The next night I recorded again and when we got home, she put the tape on the machine. At first I paid no attention, but halfway through the song I said, "Who's that?" "That's Kris Kristofferson singing The Golden Idol," she said. When the song ended, I said, "That man's a poet, pity he can't sing."

The lights were being turned out and I was just listening to all the songs of the night in my mind and June kept the tape recorder running. When the last song was over, we went into bed. "Sunday Morning Coming Down is a good song," I said. "So is The Golden Idol," said June. "Maybe," I replied uninterestedly.

The weeks and the months went by. I had dozens of Kristofferson songs on dozens of tapes. One day while working on a special album project, I cleaned up my office of everything that didn't relate to the project I was into. I threw all of Kris's songs into Old Hickory Lake.

One Sunday afternoon I was taking a nap and June came in and said, "I'm sorry to wake you up, but I have to." "What's wrong," I asked, alarmed. She held up her hands to quiet me down and said, "You know how the tourists have been coming by hundreds, by land and water?" "Yes," I said, "so what are they doing now?" "Taking pictures as always, but some fool has just landed in our yard in a helicopter," she said.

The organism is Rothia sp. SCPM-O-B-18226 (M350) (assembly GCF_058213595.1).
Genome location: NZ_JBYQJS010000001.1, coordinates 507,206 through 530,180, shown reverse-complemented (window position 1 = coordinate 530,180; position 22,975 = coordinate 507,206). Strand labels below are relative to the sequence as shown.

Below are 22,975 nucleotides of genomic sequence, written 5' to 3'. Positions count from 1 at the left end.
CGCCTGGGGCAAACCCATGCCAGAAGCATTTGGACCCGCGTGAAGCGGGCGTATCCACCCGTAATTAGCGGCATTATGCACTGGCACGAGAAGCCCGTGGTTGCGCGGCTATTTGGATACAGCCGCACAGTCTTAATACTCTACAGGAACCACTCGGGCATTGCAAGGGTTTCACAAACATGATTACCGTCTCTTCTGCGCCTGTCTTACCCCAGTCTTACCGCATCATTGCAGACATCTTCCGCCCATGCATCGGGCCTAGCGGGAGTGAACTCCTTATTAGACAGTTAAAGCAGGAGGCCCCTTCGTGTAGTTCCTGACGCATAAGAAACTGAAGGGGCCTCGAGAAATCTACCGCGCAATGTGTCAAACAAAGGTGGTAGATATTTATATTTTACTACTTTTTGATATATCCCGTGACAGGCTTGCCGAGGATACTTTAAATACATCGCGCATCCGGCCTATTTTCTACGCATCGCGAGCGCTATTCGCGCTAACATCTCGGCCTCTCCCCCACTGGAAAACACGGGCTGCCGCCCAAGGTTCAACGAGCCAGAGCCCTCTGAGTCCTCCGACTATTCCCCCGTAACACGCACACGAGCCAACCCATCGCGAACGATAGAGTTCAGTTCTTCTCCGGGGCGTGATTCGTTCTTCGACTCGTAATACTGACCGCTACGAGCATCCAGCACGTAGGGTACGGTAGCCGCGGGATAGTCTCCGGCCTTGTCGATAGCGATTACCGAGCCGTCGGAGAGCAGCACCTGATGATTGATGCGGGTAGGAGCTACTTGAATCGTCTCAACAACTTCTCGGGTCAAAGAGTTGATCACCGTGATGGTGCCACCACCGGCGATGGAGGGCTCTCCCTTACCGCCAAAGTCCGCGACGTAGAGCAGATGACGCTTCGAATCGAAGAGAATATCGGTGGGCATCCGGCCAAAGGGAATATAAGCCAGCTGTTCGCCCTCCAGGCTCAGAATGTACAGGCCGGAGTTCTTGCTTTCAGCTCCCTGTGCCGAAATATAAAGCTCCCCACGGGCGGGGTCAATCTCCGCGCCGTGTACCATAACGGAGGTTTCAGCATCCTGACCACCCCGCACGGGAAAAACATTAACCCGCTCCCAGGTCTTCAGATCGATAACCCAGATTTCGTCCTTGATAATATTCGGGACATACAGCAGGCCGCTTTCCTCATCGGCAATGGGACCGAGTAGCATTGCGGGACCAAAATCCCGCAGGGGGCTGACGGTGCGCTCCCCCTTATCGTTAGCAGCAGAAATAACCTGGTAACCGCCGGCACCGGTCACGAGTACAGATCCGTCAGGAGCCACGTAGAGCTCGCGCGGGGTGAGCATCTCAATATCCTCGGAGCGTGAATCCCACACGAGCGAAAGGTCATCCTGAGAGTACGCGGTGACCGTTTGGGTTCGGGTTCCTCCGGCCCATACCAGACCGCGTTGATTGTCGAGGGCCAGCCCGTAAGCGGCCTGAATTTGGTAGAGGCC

I jumped up, put on my pants and ran out the upstairs door, and there sat a National Guard helicopter, with its big blade idling. As I approached, out stepped Kris Kristofferson, with a beer in one hand and a tape in the other. I stopped, dumbfounded. He grabbed my hand, put the tape in it, grinned and got back into the helicopter and was gone, a bit wobbly, but almost straight up, then out high above the lake where all his songs lay on the bottom. He disappeared through the clouds. I looked at the tape of "Sunday Morning Coming Down" and "Me And Bobby McGee".